During the winter of 2015/16 I built a CLC Skerry. Recently I decided I wanted a bigger boat, and that I needed something to keep me busy during the Coronavirus pandemic. So in October 2020 I ordered a Pocketship kit.
I installed the transom skirt:
I decided that the forward sheerclamps were too stiff to successfully bend into place, so I decided to steam them first. I made a minimalist steam box from an empty paint can and seven feet of “spa vacuum hose” from Lowe’s. For a heat source, I naturally used the same LP gas burner I got for the lead-melting. After an hour of steaming, each sheerclamp bent easily, and I clamped them to the outside of the hull to dry out for a few days.
I did a bunch of filleting, and applied fiberglass tape to the side seams. I also started installing the parts for the seatbacks.
Below is a shot of the centerboard pendant sheave, safely tucked away in the trunk. I 3D-printed the spacers on either side of the sheave.
Actually, I still need to finish the removable sections, but that will happen much later. Now I have to cover them up to continue working on the hull.
I have been finishing the floorboards with Danish Oil. It is slow work. Because the stuff is stinky I have to work in the cold garage, so the Oil needs a long time to dry. So far about half of the floorboards are installed, and the rest need one more coat of Danish Oil.
I also finished the centerboard trunk with several coats of clear water-based polyurethane. People will be able to look at it and know for sure that this is a wooden boat!
To avoid poisoning everybody in the house, I used water-based paints from System Three: their epoxy primer and polyurethane topcoat.
The primer was nice to use: it goes on smoothly, and is easy to sand if you do it within 12 hours after application. Your tools clean up easily with water, and it doesn’t smell bad.
The top coat was much trickier, and there was a learning curve – I did reduce it the first coat, which ended up blotchy and lumpy. For the subsequent coats I reduced it about 12% with water, and the job went more smoothly. But it took 4 coats to get full coverage in the important areas of the cabin. The bilges are still blotchy, but nobody will ever see them. At least the stuff is mostly odorless (about the same as household latex paint) and it dries quickly – you can recoat after 4 hours, and it’s quite hard after 8 hours.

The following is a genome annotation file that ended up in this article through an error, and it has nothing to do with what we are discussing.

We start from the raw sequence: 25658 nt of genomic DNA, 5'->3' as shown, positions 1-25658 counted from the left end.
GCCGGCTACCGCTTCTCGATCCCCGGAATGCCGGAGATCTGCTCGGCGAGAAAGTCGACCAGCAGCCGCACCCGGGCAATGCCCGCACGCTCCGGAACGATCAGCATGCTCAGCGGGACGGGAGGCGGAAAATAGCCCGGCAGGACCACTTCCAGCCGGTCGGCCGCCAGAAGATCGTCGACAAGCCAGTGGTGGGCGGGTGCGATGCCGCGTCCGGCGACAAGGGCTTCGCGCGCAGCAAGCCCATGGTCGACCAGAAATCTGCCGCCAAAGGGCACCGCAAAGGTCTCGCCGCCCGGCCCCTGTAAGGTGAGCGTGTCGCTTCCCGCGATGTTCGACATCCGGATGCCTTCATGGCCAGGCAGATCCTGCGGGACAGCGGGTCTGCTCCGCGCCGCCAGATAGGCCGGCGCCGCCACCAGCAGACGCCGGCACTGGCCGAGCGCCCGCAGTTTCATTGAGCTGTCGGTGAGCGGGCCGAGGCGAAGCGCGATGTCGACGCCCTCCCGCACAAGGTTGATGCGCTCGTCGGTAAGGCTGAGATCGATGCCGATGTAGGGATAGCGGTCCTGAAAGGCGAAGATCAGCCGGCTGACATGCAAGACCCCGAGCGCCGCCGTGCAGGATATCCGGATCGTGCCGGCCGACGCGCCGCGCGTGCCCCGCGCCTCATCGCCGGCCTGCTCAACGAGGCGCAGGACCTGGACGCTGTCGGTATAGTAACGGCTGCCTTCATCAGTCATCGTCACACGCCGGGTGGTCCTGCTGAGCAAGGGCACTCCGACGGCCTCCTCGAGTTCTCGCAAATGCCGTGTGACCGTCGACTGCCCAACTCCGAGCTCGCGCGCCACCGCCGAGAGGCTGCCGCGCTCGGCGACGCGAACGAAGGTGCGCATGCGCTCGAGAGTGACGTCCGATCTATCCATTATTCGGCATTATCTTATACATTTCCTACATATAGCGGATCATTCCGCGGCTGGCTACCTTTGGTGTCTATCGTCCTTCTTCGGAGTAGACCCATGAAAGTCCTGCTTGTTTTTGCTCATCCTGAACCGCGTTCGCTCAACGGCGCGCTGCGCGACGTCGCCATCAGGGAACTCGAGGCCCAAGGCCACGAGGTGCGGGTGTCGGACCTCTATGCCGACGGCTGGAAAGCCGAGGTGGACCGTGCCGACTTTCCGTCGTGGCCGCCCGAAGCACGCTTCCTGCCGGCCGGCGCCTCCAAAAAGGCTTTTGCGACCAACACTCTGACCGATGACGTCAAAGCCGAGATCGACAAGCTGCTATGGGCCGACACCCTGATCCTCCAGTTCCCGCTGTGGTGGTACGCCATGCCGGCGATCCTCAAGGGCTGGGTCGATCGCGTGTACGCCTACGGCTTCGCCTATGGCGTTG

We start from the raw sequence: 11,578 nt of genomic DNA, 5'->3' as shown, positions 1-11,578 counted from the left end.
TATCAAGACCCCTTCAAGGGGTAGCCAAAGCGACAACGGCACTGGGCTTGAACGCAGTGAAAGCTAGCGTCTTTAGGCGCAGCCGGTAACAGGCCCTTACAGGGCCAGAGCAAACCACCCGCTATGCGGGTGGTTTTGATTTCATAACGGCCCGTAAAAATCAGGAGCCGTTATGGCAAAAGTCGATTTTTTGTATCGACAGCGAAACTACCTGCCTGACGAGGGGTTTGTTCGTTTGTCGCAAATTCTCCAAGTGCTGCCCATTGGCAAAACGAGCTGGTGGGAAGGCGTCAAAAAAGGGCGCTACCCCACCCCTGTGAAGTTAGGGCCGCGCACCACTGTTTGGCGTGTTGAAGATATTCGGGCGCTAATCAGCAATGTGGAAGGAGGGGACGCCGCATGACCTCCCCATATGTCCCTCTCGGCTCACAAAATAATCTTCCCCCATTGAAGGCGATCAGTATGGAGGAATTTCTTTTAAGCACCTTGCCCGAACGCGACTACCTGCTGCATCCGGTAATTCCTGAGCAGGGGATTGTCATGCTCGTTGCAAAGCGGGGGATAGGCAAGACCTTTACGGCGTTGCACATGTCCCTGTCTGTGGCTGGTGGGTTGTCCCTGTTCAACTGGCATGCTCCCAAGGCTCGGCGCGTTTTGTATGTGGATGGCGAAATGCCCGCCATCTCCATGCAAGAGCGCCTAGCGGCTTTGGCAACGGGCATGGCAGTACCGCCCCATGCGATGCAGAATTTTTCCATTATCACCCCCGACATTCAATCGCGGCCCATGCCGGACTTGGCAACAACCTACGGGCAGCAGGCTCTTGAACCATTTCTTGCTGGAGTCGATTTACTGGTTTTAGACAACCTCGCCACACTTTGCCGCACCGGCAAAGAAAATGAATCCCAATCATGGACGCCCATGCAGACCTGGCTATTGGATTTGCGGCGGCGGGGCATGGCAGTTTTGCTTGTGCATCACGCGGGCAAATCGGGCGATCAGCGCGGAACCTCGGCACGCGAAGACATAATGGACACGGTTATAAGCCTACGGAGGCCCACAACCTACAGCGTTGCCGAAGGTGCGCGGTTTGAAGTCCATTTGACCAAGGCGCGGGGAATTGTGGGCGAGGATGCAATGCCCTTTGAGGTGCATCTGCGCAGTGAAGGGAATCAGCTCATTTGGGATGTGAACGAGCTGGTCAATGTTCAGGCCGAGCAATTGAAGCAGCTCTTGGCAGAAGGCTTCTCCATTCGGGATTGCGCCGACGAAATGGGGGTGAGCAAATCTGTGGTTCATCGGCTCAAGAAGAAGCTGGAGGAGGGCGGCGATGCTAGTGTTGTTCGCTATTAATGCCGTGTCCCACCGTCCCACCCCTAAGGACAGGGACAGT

I’m glad to finally be done with all the fiberglass, epoxy, and paint work for the cabin and bilges.
This is getting tiresome…
But notice how I can keep working in ideal conditions, despite the blizzard outside.
I have to sand all the edges and bumps out of the fiberglass on the bottom of the hull. After that, it will get one more coat of epoxy, and it will have to be sanded again!
I put the cleats on the footwell sides, and coated them and the footwell floor with epoxy. Then I glued the two halves of the bowsprit together, even though I won’t be doing anything else with it for months.
I marked and cut one side, then used each cut piece as a pattern to cut the other side.
Some trivia for other builders: I needed 134 screws: all 1-1/2″, except for two in the outside rear corners that are 1-1/4″. I used flat-head Frearson bronze screws, with the heads slightly countersunk below the surface.
As soon as all the floorboards fit nicely and the screw holes were drilled, I removed them and set them aside to start work on finishing the interior.
Lots of cutting, planing, and drilling screw holes. I 3d-printed some handy jigs to get the floorboards properly spaced and the screw holes nicely aligned.
The last portion to be glassed was the bow compartment, which is a hassle to reach.
Notice that for the forward compartments, I marked up the fiberglass cloth with a Sharpie to help me cut it out and position it. Nobody will ever see it after the boat is finished.
This is tedious work (probably the most tedious part of the build), and I am about two-thirds done.
I finished all the interior filleting. Then I sanded the fillets in the rearmost section and applied fiberglass cloth to it.
This is a time-consuming step. First, I pulled out all the wires. Then I started applying nice rounded fillets of epoxy paste to all the joints. I am about 2/3 done, and it will probably take about 30 batches of epoxy (one patch mostly fills a 12-ounce plastic cup).
I also added a few cleats to the floors and bulkheads that I hadn’t glued in place before assembly.
I have been applying epoxy to all the joints in the hull. When it cures, I can remove the wire stitches that were temporarily holding them together. It has taken three sessions of gluing to do this. The bow was tricky, because the joints are hard to reach, and the sharp bends in the plywood mean that the gluing has to be strong.